The Scottish Chambers of Commerce (SCC) has warned politicians that changes to business rates are making companies uncompetitive.
The SCC has joined the criticism of the introduction of a supermarket levy and the increases faced by firms following revaluation.
It has set out a six-point plan it wants to see influence manifestos in the run-up to the 5 May ballot.
It wants government to stop measuring its effectiveness by its spending.
The SCC said "our business rates are becoming uncompetitive with the rest of the UK and this needs to be reversed if we are to maximise growth and investment".
SCC chief executive, Liz Cameron, said: "It's time we stopped this nonsense and focused on what really matters, outputs and results.
"Scotland plc must deliver better value for money if we are to retain essential services."
Her lobby group wants to prioritise spending on infrastructure, at a time when budgets are getting tighter, to support local businesses with public procurement, to ensure skills training is effective and that Scotland has a broad and balanced energy supply, while it develops renewable power.
Ms Cameron added: "Business growth has returned but it is clear that the recovery is proving to be shallower than many had anticipated, and there is still a long way to go before many businesses catch up to where they were before the recession took hold.
"That said, there have been numerous success stories and 2010 was a fantastic year for many Scottish businesses".
In another New Year message from a business perspective, the Scottish Council Development and Industry called for an emphasis within government on supporting young people through the public spending cuts in 2011.
Chief executive Lesley Sawers said government spending decisions should be tested for how they impact on younger people and the fairness between generations.
This follows a budget from the UK coalition government that protects several benefits for older people, while cutting spend on student tuition and child benefit.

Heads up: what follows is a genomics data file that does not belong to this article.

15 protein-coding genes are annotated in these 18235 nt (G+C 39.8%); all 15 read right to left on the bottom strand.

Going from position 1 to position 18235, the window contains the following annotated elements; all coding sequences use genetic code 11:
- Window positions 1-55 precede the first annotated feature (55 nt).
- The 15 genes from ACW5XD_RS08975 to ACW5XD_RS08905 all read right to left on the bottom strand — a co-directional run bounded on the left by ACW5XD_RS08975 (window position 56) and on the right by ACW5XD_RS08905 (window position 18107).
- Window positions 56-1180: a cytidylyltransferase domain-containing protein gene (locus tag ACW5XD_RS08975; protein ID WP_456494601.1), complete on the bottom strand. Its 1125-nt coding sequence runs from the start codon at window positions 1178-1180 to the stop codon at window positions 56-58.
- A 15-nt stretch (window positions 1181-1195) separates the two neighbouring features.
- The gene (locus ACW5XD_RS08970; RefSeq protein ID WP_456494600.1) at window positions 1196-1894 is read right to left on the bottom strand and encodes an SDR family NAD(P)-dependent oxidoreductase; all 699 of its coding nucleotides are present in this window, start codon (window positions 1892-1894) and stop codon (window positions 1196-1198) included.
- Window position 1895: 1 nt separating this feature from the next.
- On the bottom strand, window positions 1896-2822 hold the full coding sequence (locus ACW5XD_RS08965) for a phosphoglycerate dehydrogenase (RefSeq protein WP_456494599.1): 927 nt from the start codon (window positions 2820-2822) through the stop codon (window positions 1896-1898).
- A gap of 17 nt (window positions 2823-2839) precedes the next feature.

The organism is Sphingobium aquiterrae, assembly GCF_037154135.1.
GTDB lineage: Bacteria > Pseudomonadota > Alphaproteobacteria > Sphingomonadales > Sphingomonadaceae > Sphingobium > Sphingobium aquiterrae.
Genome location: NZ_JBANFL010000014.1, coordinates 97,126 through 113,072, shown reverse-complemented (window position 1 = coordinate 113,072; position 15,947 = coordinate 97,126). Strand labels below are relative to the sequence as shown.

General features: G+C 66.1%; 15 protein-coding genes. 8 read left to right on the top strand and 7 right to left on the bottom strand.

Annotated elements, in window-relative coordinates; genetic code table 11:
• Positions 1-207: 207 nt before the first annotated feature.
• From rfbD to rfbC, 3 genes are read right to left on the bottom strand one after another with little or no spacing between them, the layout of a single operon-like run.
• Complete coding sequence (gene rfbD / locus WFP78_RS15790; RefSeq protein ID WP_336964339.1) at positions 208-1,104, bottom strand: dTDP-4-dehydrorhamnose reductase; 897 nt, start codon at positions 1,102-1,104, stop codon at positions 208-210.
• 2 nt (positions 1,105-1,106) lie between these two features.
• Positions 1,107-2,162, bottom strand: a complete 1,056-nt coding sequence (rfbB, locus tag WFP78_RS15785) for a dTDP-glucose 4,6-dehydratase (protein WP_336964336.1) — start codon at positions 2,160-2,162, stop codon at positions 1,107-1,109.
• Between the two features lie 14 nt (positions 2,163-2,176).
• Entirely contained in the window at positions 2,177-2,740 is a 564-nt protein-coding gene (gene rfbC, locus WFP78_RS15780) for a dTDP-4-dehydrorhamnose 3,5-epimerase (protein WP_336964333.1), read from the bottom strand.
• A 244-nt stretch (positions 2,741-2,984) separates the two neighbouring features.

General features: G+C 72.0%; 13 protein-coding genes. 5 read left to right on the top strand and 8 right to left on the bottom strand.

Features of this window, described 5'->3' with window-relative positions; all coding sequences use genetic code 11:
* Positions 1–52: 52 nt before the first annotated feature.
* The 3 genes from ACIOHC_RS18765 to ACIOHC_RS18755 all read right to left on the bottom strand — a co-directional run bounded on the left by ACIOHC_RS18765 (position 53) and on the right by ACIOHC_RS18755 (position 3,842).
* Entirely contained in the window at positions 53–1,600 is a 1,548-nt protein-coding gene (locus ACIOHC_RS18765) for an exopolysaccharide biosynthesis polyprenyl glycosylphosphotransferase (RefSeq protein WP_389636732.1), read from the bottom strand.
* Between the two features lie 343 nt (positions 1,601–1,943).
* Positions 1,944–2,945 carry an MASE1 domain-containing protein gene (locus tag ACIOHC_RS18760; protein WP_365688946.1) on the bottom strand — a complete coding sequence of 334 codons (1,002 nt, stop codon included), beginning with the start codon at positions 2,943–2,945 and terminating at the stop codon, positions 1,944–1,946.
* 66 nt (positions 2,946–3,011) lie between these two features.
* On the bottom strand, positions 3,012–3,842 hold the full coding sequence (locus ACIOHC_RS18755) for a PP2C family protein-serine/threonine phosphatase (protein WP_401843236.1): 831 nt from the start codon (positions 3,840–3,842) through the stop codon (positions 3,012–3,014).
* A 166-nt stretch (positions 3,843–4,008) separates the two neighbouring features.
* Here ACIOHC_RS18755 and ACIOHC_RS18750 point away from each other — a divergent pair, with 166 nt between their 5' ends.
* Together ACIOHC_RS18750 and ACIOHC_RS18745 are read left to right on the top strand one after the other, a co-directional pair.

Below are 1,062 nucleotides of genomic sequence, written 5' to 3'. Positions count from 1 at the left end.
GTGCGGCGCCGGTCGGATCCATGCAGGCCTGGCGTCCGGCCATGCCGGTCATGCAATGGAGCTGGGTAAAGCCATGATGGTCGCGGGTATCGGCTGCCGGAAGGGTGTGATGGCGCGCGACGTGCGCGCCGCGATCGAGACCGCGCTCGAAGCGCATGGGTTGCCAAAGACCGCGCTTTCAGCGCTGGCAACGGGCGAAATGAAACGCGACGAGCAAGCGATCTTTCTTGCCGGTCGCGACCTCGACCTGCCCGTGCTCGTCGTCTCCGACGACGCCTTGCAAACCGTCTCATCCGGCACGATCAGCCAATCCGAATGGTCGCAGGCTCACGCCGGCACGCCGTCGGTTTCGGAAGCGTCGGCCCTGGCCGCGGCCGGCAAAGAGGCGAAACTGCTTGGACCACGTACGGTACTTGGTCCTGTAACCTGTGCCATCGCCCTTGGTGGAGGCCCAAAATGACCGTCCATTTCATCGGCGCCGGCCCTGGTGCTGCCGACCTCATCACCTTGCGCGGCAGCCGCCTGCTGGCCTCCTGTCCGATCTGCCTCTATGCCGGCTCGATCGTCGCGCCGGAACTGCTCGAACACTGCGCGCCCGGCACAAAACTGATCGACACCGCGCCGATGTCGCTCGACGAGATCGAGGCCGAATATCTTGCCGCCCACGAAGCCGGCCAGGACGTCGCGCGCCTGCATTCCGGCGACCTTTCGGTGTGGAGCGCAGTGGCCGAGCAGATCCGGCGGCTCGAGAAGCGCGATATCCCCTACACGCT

Dr Sawer said: "A successful, dynamic and internationally-competitive economy depends on finding innovative and effective ways to deliver the right mix of work skills to as many of our young people as possible, where and when they need them.
"In challenging times, tough choices must be made on where to invest our resources.
"Let's ensure that in 2011 and beyond, investing in securing a fulfilling future for all our young people remains a key priority within a successful, sustainable and inclusive Scotland".
On Wednesday, three other Scottish business organisations issued New Year messages.
CBI Scotland sparked a political row with its report card on the SNP's economic record in government.
The Scottish government has defended its approach to business rates, saying it has removed business rates bills from thousands of smaller businesses.
While it has refused to introduce a transitional relief scheme for those facing sharp increases in rates bills, it plans to introduce a levy on larger retailers, including supermarkets.
This is intended to raise £30m per year, affecting around one in a thousand commercial premises, and ministers argue it will help rebalance the power of supermarkets against smaller traders.